Monday Notes

Nancy Sinatra, Somethin’ Stupid. A duet between father and daughter

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Leggi in Italiano

[Monday Notes No. 69] As with most children of the arts, it must not have been easy for Nancy Sinatra to take on the singing profession. However, in 1967, Nancy performed a lovely duet with her father Frank Sinatra entitled Somethin’ Stupid, which was an immediate and lasting success. Let us analyze this beautiful song.

Somethin’ Stupid shows the skills of the young performer who in fact went on to have a successful career, also thanks to a careful choice of the repertoire. Nancy Sinatra stayed away from the great American classics already sung by her father and turned instead to pop songs from the sixties.

Somethin’ Stupid offers many interesting ideas. Instead of alternating as is often the case in duets, the two melodic lines are homorhythmic and perfectly overlapping. Another unusual thing, the main part is not the highest part played by the female voice but the lower part.

We also observe that the upper voice almost always plays repeated notes (measures 1-8), when it finally decides to sing something different (measures 9-10) the phrase is particularly striking.

Somethin’ Stupid, the two melodic lines

Le due linee melodiche di Something Stupid

Also delightful are the lyrics of the song that take up a classic theme: that of the hopeless love. Other songs of this genre are: Everything Happens To Me, The Boy Next Door, Darn That Dream.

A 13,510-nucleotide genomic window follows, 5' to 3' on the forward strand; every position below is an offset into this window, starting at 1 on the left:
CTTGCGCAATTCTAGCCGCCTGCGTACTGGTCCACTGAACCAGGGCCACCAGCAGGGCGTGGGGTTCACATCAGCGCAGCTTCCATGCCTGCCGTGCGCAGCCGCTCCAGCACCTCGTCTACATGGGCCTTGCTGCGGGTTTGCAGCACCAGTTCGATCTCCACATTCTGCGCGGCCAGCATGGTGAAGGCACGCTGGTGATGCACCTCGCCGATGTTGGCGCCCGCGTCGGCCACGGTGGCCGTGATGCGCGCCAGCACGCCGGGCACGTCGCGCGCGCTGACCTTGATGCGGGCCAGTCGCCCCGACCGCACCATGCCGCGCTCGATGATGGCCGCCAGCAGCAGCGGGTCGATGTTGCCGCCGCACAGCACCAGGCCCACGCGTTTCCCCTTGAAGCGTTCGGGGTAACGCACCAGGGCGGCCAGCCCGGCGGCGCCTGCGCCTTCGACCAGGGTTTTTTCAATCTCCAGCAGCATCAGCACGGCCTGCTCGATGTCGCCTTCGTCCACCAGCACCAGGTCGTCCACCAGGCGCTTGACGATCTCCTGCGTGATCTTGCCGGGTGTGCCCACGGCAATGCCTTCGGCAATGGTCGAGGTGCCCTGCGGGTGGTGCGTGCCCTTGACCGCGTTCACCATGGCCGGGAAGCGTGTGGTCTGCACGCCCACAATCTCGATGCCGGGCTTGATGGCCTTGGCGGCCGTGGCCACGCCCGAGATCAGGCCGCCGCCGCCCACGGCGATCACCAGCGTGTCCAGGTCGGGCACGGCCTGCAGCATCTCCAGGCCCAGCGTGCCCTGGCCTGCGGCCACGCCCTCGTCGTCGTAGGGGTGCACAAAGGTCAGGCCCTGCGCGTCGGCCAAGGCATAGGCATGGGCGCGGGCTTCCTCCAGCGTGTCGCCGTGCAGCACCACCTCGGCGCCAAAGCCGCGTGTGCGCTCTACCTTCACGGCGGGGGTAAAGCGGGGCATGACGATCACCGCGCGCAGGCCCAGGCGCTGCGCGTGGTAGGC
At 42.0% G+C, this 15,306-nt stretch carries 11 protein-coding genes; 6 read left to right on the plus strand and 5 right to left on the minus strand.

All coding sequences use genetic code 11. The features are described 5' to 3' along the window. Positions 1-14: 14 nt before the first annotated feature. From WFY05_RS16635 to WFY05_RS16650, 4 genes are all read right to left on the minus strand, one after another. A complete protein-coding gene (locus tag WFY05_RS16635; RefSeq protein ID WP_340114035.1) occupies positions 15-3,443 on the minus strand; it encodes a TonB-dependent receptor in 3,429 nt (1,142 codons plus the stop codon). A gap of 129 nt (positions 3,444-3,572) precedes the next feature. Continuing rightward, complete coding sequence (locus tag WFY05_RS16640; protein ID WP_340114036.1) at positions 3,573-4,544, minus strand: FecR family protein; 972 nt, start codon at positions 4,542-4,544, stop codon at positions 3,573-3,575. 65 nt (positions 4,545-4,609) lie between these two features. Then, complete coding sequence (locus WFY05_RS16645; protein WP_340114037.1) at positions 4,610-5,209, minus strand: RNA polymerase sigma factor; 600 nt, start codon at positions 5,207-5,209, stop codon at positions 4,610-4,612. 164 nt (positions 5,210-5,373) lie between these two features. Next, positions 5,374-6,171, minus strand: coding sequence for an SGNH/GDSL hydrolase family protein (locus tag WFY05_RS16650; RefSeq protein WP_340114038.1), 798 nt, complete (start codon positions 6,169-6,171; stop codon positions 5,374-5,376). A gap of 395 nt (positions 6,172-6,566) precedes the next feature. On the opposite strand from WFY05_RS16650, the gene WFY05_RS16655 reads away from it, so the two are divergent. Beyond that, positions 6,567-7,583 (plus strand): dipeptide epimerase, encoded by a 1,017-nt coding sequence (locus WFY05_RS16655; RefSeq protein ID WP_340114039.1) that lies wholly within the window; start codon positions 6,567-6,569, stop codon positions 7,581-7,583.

The song describes a lover who on a first date is awkward and does not know what to say, he tries to impress in every way and finally says something stupid: “I love you!”. The fact that the two voices sing the same words simultaneously, however, adds a different meaning: both feel the same fear and embarrassment, their love is thus mutual.

The duet is lighthearted and optimistic, in the words as much as in the music, and is perhaps the greatest success ever achieved by a parent-child duo. Frank and Nancy Sinatra are not at all embarrassed to sing a love song together, they even manage to express the tenderness and complicity of the father-daughter relationship, offering an exceptionally sweet duet.

Until next Monday

Download the sheet music with the transcription of the song

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